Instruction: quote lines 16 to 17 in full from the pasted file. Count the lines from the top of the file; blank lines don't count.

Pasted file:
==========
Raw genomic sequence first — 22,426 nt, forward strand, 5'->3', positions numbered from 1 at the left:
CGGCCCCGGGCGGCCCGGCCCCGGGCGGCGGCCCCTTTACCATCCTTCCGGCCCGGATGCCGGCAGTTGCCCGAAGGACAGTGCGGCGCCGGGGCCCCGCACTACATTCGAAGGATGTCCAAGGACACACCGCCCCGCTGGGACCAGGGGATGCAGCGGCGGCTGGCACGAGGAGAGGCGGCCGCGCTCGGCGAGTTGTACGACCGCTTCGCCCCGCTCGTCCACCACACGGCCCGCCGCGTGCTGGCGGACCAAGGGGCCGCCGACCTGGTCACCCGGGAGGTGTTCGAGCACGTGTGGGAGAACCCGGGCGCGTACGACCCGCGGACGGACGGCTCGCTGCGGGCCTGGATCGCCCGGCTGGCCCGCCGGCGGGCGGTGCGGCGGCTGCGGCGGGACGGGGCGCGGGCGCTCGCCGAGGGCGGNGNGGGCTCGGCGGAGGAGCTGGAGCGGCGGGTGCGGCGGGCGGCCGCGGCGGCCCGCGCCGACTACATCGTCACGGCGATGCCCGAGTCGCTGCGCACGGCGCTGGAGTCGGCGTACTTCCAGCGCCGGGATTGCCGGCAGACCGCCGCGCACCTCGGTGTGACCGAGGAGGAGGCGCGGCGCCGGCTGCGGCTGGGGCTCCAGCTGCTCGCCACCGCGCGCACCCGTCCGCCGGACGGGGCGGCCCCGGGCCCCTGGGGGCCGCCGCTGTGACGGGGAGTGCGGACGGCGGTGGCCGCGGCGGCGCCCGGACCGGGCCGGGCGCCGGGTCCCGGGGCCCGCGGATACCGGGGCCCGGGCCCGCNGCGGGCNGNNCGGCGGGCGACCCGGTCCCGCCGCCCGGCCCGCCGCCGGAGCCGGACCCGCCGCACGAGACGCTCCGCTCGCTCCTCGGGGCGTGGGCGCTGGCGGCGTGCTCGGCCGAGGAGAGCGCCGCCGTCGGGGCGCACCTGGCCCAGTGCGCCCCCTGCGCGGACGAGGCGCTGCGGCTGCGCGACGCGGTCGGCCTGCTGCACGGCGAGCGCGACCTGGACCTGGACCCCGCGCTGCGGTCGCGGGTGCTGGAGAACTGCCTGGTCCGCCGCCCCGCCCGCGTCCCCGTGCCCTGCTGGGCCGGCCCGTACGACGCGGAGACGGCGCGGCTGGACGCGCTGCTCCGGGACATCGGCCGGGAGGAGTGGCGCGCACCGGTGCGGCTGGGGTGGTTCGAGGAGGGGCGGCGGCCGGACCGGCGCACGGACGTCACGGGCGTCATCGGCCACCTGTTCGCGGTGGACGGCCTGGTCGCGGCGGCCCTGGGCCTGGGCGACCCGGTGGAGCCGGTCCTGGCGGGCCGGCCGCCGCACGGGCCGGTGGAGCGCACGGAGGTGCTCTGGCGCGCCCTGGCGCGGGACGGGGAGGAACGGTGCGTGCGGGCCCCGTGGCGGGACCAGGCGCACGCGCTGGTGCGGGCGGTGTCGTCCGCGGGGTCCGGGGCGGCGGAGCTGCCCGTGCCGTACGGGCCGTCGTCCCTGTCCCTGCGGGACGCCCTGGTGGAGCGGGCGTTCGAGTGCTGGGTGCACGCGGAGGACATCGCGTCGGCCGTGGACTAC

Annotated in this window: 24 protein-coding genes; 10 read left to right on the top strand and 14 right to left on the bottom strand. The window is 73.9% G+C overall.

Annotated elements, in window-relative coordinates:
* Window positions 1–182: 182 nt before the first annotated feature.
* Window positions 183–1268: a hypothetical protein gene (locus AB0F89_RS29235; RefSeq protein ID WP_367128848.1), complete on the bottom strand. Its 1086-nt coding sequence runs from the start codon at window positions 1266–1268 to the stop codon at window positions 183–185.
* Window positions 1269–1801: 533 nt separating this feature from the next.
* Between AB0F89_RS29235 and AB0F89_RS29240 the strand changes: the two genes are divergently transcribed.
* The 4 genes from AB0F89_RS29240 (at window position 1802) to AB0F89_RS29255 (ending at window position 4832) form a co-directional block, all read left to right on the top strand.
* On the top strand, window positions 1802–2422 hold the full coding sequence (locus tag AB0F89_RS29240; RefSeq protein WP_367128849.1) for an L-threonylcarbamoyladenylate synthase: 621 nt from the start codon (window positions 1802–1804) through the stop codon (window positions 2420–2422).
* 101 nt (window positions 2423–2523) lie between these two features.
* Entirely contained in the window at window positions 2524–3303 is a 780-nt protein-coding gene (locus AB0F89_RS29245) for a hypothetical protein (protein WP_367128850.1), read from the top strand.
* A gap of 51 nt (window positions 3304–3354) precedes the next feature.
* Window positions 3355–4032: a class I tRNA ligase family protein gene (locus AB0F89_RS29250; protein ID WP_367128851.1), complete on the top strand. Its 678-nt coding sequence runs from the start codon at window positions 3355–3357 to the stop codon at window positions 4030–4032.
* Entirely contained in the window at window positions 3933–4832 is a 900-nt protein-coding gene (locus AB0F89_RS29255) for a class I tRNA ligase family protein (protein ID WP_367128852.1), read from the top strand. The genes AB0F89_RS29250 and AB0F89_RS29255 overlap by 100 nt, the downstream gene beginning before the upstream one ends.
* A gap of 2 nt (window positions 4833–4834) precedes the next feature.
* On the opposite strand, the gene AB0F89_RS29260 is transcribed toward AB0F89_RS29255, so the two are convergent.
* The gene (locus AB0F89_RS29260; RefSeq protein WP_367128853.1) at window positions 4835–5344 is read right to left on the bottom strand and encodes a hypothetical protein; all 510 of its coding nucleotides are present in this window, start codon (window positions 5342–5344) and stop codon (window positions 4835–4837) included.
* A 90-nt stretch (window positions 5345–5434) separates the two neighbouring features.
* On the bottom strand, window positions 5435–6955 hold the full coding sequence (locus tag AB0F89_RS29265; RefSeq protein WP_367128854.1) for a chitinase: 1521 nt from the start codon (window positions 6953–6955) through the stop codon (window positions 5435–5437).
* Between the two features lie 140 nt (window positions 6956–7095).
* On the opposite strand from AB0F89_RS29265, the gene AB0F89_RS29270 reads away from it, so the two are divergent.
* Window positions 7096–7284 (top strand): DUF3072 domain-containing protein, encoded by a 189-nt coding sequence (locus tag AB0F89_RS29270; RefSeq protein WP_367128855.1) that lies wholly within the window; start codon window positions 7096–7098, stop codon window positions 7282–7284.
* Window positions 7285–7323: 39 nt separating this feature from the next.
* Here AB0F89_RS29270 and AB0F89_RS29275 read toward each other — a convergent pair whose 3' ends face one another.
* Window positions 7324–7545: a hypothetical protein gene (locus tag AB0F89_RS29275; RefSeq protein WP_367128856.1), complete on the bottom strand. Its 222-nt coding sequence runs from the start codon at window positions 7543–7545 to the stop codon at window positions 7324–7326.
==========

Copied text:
* A gap of 2 nt (window positions 4833–4834) precedes the next feature.
* On the opposite strand, the gene AB0F89_RS29260 is transcribed toward AB0F89_RS29255, so the two are convergent.